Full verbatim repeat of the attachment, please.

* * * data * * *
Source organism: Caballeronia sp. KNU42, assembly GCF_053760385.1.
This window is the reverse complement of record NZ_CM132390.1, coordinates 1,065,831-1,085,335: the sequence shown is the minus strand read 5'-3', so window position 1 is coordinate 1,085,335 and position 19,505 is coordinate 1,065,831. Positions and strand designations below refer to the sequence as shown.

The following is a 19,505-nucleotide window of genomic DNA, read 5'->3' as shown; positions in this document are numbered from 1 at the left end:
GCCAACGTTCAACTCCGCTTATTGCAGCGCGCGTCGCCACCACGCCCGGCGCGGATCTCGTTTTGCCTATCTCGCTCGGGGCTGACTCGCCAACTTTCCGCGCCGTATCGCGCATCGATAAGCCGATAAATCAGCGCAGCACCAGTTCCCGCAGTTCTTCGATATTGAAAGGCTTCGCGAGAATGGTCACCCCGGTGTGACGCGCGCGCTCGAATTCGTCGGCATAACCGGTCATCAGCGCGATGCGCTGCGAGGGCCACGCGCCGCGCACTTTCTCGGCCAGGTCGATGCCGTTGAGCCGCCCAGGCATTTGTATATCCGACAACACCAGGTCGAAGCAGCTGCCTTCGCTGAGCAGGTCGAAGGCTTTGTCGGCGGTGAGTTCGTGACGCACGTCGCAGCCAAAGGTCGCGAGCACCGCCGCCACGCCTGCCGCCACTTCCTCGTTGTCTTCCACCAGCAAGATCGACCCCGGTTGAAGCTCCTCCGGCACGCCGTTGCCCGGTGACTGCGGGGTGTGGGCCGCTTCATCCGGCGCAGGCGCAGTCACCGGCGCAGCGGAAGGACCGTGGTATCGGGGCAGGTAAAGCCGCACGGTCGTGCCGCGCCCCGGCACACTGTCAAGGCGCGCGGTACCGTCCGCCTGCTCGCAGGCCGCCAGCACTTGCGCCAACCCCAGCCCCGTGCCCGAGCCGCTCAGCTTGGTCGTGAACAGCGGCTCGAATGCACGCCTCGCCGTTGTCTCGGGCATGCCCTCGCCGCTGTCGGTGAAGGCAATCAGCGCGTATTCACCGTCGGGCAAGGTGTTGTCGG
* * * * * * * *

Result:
Source organism: Caballeronia sp. KNU42, assembly GCF_053760385.1.
This window is the reverse complement of record NZ_CM132390.1, coordinates 1,065,831-1,085,335: the sequence shown is the minus strand read 5'-3', so window position 1 is coordinate 1,085,335 and position 19,505 is coordinate 1,065,831. Positions and strand designations below refer to the sequence as shown.

The following is a 19,505-nucleotide window of genomic DNA, read 5'->3' as shown; positions in this document are numbered from 1 at the left end:
GCCAACGTTCAACTCCGCTTATTGCAGCGCGCGTCGCCACCACGCCCGGCGCGGATCTCGTTTTGCCTATCTCGCTCGGGGCTGACTCGCCAACTTTCCGCGCCGTATCGCGCATCGATAAGCCGATAAATCAGCGCAGCACCAGTTCCCGCAGTTCTTCGATATTGAAAGGCTTCGCGAGAATGGTCACCCCGGTGTGACGCGCGCGCTCGAATTCGTCGGCATAACCGGTCATCAGCGCGATGCGCTGCGAGGGCCACGCGCCGCGCACTTTCTCGGCCAGGTCGATGCCGTTGAGCCGCCCAGGCATTTGTATATCCGACAACACCAGGTCGAAGCAGCTGCCTTCGCTGAGCAGGTCGAAGGCTTTGTCGGCGGTGAGTTCGTGACGCACGTCGCAGCCAAAGGTCGCGAGCACCGCCGCCACGCCTGCCGCCACTTCCTCGTTGTCTTCCACCAGCAAGATCGACCCCGGTTGAAGCTCCTCCGGCACGCCGTTGCCCGGTGACTGCGGGGTGTGGGCCGCTTCATCCGGCGCAGGCGCAGTCACCGGCGCAGCGGAAGGACCGTGGTATCGGGGCAGGTAAAGCCGCACGGTCGTGCCGCGCCCCGGCACACTGTCAAGGCGCGCGGTACCGTCCGCCTGCTCGCAGGCCGCCAGCACTTGCGCCAACCCCAGCCCCGTGCCCGAGCCGCTCAGCTTGGTCGTGAACAGCGGCTCGAATGCACGCCTCGCCGTTGTCTCGGGCATGCCCTCGCCGCTGTCGGTGAAGGCAATCAGCGCGTATTCACCGTCGGGCAAGGTGTTGTCGG